THYME (Thymus vulgaris): Origin: native to southern Europe and Mediterranean regions. The word thyme stems from the Greek, thymon, meaning to offer incense or sacrifice. This herb is symbolic of courage and activity and was used widely by the ancients to treat hookworm. In Greek times thyme was a symbol of graceful elegance and emblematic of human activity: “To smell of Thyme was an expression of praise.” The Romans associated Thyme with the goddess Venus. The Romans also thought thyme was useful when treating epileptics who were advised to sniff the leaves and to sleep on sprigs of thyme. Since the Roman era thyme has been used to induce abortion.
The Culpeper herbal provides the following accounts: thyme is a noble strengthener of the lungs; it purges the body of phlegm and is an excellent remedy for shortness of breath; thyme also kills worms in the belly. As an herb of Venus thyme provokes the terms [to arouse a feeling; in this sense to manage pregnancy] and when administered gives safe and speedy delivery to women in travail [painful effort; i.e. labor] and brings away the after birth. Thyme is harmless – you need not fear use of it. an ointment of thyme removes hot swellings and warts, helps sciatica and dullness of sight, and takes away pains and hardness of the spleen. It is excellent for those troubled by gout; thyme eases pains in the loins and hips; comforts the stomach and expels wind [intestinal gas].
During the era of chivalry in England and France, women would embroider scarves with the symbols of a “bee hovering about a sprig of thyme” – and give it to her knight. During Medieval times thyme mixed with honey, was considered a potent remedy to combat lung disease. Medieval English farmers would place wreaths of thyme and marjoram in their dairies near the milk cows, to prevent milk being spoiled or “turned” by thunder. In England, thyme had an unusual link with religion; the souls of murdered dead were thought to live in the flowers of thyme and it is planted on graves especially in Wales. Since the Medieval Era thyme has been prescribed to prevent nightmares and to tone the nervous system. In France during the years of the Republic, leaves of thyme served a political symbol. A soup of beer and thyme is considered an antidote to shyness. Thyme eaten on the eve of St. Agnes (January 20th), reportedly, eases the pain of a lovesick girl (or boy). On the eve of St. Luke’s Day (October 18th) a second forecasting tradition using thyme took place in traditional English households. It started with a preparation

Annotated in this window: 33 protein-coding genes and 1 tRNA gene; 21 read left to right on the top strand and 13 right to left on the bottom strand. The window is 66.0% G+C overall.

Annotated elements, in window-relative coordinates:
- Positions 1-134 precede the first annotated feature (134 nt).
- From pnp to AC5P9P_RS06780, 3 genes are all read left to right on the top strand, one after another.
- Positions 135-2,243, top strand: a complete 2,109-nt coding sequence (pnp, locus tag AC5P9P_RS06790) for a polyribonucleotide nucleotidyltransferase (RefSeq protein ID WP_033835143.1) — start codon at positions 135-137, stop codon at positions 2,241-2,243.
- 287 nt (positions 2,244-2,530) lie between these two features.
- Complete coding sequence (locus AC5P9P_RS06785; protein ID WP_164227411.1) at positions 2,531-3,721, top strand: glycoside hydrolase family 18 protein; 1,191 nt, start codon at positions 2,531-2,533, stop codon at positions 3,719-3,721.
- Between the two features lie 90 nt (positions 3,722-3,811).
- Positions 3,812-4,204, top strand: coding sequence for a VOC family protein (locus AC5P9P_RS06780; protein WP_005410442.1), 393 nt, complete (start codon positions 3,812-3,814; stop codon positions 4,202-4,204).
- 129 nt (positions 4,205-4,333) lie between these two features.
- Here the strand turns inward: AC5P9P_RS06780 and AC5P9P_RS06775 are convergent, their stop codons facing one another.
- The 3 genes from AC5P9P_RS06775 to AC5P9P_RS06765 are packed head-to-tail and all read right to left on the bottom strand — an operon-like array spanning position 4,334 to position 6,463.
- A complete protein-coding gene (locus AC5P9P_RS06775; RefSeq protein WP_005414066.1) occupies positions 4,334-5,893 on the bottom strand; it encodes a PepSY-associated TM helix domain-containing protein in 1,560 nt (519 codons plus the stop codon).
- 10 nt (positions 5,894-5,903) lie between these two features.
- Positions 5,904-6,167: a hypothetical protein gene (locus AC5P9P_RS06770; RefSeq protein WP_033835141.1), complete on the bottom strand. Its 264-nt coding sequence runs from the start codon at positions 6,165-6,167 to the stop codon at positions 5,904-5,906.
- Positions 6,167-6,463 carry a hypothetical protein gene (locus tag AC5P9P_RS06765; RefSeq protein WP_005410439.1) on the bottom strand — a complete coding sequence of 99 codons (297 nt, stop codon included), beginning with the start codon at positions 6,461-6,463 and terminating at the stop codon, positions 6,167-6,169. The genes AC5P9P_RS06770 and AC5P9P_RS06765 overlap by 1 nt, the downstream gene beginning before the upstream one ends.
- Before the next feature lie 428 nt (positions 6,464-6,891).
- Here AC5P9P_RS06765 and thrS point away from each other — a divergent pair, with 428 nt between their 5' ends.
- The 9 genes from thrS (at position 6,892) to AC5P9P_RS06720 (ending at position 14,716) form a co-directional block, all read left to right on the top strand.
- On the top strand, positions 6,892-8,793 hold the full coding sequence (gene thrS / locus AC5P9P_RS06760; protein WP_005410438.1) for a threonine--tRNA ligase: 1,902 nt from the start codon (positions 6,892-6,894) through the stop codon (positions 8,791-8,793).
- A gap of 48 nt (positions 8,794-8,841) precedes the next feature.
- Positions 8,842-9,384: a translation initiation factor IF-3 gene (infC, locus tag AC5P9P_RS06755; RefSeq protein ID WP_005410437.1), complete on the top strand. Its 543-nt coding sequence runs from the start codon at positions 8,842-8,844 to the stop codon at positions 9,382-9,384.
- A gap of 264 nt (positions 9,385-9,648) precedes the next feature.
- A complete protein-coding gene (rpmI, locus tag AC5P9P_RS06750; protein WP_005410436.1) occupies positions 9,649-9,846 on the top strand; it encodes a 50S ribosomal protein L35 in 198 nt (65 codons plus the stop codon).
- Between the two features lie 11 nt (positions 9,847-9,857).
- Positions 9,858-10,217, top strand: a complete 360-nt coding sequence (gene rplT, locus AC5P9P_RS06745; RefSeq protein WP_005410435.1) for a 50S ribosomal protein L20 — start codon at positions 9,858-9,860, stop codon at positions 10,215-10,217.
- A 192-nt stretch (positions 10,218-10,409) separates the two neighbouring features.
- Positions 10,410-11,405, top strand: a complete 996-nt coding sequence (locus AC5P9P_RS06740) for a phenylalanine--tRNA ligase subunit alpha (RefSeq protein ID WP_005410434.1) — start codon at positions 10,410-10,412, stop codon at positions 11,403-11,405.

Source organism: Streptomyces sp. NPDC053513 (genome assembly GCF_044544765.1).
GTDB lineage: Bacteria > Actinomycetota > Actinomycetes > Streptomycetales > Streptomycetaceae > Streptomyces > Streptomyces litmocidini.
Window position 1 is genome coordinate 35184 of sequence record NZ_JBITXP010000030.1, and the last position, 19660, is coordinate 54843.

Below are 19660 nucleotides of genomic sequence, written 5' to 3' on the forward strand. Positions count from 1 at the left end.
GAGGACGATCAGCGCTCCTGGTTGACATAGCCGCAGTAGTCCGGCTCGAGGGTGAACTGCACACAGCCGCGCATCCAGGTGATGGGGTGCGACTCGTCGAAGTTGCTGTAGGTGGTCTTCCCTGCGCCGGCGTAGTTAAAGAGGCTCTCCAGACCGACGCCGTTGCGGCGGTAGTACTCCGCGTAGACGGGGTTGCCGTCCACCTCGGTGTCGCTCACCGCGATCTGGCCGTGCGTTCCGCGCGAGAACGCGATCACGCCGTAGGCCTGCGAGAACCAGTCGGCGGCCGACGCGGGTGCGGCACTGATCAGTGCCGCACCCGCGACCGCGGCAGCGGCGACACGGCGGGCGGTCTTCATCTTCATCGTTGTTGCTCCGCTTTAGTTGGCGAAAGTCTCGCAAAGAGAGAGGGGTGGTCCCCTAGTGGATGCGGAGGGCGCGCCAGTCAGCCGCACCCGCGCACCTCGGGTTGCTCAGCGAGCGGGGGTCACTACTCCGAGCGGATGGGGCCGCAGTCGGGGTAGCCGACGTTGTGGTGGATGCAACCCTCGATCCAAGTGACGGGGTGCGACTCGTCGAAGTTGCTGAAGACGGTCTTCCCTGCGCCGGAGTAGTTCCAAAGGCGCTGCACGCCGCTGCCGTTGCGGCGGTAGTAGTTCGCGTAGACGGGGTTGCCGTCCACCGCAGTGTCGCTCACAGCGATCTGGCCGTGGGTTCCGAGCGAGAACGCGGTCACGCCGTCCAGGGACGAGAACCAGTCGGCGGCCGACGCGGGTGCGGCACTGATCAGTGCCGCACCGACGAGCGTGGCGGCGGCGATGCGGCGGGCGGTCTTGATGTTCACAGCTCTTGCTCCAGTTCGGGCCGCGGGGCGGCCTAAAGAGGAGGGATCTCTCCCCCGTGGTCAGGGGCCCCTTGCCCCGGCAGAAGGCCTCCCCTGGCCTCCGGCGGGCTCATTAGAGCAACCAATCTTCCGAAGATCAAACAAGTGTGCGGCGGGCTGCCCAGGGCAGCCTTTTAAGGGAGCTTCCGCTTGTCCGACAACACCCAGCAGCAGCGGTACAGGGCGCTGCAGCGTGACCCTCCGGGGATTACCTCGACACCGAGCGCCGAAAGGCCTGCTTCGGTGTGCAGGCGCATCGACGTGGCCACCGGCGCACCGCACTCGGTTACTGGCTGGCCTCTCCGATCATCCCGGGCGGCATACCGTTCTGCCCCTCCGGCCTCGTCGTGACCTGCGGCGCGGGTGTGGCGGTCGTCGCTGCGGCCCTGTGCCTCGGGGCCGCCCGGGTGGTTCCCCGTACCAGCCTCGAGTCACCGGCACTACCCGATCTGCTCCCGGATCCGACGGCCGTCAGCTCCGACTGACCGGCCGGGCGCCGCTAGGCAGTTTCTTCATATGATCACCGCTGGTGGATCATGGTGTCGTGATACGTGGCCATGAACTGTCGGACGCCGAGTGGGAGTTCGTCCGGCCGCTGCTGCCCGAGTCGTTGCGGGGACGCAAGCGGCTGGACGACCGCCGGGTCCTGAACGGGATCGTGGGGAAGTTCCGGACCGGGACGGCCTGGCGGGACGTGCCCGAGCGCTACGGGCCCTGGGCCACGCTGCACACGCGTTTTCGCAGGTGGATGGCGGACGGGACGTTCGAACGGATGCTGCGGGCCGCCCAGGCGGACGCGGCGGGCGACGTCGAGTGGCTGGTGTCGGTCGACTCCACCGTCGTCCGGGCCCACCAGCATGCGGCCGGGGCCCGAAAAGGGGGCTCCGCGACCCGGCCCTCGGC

Take marigold flowers, a sprig of marjoram, thyme, and a little wormwood; dry them before a fire, rub them to powder, then sift it through a fine piece of lawn; simmer with a small quantity of virgin honey in white vinegar, over a slow fire; with this anoint your stomach, breasts, and lips, lying down, and repeat these words thrice –
St. Luke, St. Luke, be kind to me,
In dreams let me my true love see!
It is said by Christian believers that thyme was one of several plants used to fill the manger upon which the infant Jesus was laid, hence its religious significance throughout the Mediterranean. In the English tradition it is considered unlucky to bring sprigs of wild thyme into the house, as the action will bring death of severe illness to a member of the family; when boiled in water with vinegar, considered a cure for whooping cough; magical aspects include the belief in rural England that an infusion of thyme rubbed into one’s hair will stave off the greying process and maintain the original color. The perfume of thyme was thought by the ancient Greeks to restore a person’s energy. In the language of flowers thyme is equated with activity. Because of its attractive aroma thyme has been used for centuries to assist with the embalming of corpses. Thyme also is the focus of a famous (perhaps infamous) botanical pun: She thought she had collected oregano, but she really had thyme on her hands.
(Summarized from: Culpeper, 1653, p. 183; Thiselton-Dyer, 1889, p. 249; Hayes, 1961, pp. 110-111; Colin, 1962, p. 88; Northcote, 1971, pp. 42-44, 182; Powell, 1977, p. 126; Priestley and Priestley, 1979, p. 134; Vickery, 1995, p. 371; Grivetti, 2004, p. 100)!